Edit: I looked at the paper you linked in the comment. I'm no expert in quantum computing, but it seems like a hot mess. The notation is certainly not clear to me, but if you can clear it up then I'll edit this formulation. The following is my best guess.

I believe you have a number of typos. First, I believe you are conflating equivalent expressions for the Frobenius inner product.

• The first expression is $$\text{tr}(B^{T} X)$$

• The second expression is $$\sum_{i,j = 1}^{n} B_{i,j} X_{i,j}$$, where $$X_{i,j}$$ is the $$(i,j)$$ entry of $$X$$.

Second, I think you mean to optimize over $$X$$, not $$B$$. Otherwise your constraints have no variables.

If you can edit the question to correct these issues then I will edit my answer. Otherwise I'll assume that by $$\text{tr}(\sum_{i,j=1}^{n} B_{i,j} X_{i,j})$$ you mean Frobenius inner product, which seems the most reasonable way to interpret your notation. I'll also assume that you mean the hadamard product in your PSD constraints, which also seems like the most reasonable interpretation. That is, I'm solving

$$\min_{X \succeq 0} \; \text{tr}(B^{T} X)$$ $$\text{s.t.} \quad C_{k} \odot X \succeq 0 \quad \forall k = 1,...,m$$ $$\quad \quad \text{tr}(C_{k}^{T} X) = 1 \quad \forall k = 1,...,m$$

Here's my code to solve.


import cvxpy as cvx

def solve_Problem(B, Cs):
'''
B is an n x n numpy array
Cs is a list such that each Cs[i] is an n x n numpy array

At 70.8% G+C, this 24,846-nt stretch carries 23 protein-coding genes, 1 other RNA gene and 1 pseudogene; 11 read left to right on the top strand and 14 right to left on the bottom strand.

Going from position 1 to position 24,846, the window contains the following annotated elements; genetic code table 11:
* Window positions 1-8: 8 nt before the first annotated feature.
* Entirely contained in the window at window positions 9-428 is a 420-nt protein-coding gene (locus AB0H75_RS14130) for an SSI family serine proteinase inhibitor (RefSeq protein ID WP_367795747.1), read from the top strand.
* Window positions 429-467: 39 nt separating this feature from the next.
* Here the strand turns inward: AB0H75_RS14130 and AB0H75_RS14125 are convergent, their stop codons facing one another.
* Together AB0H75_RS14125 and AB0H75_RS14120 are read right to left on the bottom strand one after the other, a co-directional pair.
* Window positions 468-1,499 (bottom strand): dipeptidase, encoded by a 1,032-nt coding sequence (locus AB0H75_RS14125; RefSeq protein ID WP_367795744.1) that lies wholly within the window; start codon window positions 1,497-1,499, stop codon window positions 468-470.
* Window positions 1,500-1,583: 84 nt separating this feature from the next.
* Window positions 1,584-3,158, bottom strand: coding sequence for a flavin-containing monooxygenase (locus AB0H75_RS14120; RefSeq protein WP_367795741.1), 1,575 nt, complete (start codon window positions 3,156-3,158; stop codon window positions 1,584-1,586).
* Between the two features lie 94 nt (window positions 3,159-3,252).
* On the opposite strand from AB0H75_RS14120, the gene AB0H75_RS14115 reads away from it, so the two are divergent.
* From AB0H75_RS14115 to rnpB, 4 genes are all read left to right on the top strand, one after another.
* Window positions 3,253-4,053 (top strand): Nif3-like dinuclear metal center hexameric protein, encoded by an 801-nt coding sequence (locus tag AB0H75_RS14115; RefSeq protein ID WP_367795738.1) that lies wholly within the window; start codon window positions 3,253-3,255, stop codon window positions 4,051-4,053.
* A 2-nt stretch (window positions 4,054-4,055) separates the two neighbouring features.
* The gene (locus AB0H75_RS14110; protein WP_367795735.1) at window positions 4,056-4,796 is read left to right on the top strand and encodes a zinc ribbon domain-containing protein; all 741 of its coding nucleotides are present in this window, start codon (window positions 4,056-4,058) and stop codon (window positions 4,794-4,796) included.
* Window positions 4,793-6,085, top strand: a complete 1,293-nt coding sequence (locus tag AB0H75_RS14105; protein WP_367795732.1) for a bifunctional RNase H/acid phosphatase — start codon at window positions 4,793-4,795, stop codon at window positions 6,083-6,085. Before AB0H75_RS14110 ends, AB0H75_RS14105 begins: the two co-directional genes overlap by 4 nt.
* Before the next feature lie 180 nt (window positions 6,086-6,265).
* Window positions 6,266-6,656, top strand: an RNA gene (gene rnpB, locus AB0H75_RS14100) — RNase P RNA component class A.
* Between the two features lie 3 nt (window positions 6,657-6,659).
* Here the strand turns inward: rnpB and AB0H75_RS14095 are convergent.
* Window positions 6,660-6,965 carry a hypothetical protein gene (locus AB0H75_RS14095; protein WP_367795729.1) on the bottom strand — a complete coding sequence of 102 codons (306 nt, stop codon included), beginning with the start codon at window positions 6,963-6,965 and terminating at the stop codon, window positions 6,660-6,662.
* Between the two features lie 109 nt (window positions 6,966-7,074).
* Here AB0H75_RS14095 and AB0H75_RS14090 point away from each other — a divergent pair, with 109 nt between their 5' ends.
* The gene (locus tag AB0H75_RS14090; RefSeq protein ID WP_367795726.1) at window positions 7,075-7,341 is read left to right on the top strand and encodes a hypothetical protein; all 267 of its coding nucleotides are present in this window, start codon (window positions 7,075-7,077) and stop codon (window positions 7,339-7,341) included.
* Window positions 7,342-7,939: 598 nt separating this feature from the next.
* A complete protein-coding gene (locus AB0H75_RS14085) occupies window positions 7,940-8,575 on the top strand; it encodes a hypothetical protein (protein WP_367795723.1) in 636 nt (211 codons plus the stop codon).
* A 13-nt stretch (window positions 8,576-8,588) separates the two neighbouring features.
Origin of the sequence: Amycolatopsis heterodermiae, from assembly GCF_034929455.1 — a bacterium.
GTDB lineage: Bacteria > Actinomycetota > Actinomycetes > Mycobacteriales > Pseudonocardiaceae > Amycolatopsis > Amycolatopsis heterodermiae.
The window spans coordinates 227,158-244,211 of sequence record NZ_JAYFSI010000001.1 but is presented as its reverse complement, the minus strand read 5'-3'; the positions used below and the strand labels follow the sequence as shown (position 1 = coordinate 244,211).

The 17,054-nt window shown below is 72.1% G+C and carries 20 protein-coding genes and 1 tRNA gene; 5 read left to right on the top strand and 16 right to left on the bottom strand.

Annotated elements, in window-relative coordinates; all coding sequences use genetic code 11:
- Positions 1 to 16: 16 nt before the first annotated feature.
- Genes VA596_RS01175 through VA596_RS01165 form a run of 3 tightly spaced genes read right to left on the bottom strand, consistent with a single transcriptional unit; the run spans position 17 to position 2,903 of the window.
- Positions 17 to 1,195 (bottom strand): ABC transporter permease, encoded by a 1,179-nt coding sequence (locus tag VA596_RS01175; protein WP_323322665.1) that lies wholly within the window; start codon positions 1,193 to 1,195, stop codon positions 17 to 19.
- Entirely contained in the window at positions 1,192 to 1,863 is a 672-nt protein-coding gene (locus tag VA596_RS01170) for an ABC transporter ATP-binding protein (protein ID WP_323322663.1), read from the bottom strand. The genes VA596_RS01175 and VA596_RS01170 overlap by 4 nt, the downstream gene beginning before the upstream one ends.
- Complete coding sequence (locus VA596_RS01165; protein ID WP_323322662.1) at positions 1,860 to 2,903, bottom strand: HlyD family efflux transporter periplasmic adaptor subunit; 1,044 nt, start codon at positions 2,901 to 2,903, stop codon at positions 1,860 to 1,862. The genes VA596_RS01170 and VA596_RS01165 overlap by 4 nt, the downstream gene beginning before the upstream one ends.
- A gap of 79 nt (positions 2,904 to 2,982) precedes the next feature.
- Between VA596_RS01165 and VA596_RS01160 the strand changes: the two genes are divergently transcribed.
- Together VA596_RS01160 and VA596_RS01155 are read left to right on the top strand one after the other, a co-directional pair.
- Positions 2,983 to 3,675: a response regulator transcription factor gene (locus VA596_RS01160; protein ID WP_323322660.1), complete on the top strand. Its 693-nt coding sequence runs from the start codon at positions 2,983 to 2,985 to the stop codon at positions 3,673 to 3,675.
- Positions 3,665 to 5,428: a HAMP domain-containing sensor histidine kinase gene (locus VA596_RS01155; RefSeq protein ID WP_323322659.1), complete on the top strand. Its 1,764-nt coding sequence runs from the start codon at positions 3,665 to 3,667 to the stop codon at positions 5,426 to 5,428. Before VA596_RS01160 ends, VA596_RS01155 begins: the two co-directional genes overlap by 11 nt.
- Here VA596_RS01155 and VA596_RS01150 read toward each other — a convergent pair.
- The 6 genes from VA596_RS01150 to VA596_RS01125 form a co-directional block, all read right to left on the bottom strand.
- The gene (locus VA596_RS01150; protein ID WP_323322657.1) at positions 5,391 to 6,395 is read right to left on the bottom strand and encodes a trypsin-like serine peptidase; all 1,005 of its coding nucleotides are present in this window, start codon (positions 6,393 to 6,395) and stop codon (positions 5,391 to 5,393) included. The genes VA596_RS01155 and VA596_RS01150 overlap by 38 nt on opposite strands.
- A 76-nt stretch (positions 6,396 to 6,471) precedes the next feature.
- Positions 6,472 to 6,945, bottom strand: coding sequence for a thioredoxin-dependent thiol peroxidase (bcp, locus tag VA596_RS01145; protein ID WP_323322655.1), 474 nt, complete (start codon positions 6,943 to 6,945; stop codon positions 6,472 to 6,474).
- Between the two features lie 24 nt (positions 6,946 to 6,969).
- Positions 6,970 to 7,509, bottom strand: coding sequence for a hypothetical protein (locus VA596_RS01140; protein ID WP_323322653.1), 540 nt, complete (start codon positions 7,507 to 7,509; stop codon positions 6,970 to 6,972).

each of which appears in one of the constraints'''

n = B.shape
X = cvx.Variable((n,n), hermitian=True)
obj = cvx.sum(cvx.multiply(B, X)) #this is Frob. product
cons = [cvx.sum(cvx.multiply(Cs[i], X)) == 1 for i in range(len(Cs))]
cons += [cvx.multiply(Cs[i], X)) >> 0 for i in range(len(Cs))] #psd constraints
prob = cvx.Problem(cvx.Minimize(obj), cons)
prob.solve()
return X.value


2nd Edit: In response to the clarification of the problem, here's how one could approach it with cvxpy. I'll assume here that you have access to python lists Lambda, A, and X which enumerate the $$a$$ values, $$x$$ values, and $$\lambda$$ values respectively. I'll assume Sigma is a 2D list of $$n\times n$$ numpy arrays. This list is of size len(A) x len(X). Similarly I'll assume D is a 3D list of scalars. This list is of size len(A) x len(X) x len(Lambda).


import cvxpy as cvx

n = Sigma.shape #get size of Sigmas
Fs = [[cvx.Variable((n,n), hermitian=True) for _ in range(len(X))] for _ in range(len(A))]
obj = cvx.trace(sum(Fs[i][j] @ Sigmas[i][j] for i in range(len(A)) for j in range(len(X))))
#trace is linear
cons = [sum(cvx.trace(D[i][j][k]*sum(Fs[i][j] for k in range(len(Lambda))) for i in range(len(A)) for j in range(len(X))) == 1]
for k in range(len(Lambda)):
cons += [sum(D[i][j]*Fs[i][j] for i in range(len(A)) for j in range(len(X))) >> 0]
prob = cvx.Problem(cvx.Minimize(obj), cons)
prob.solve()

#now access your solution with Fs[i][j].value for i in range(len(A))
#and j in range(len(X))



Note that, despite being a convex program, this is not a tractable problem since the number of constraints depends exponentially on len(A) and len(X). That is, you shouldn't expect to solve this problem in a polynomial number of floating point operations, where the polynomial is in variables len(A), len(X).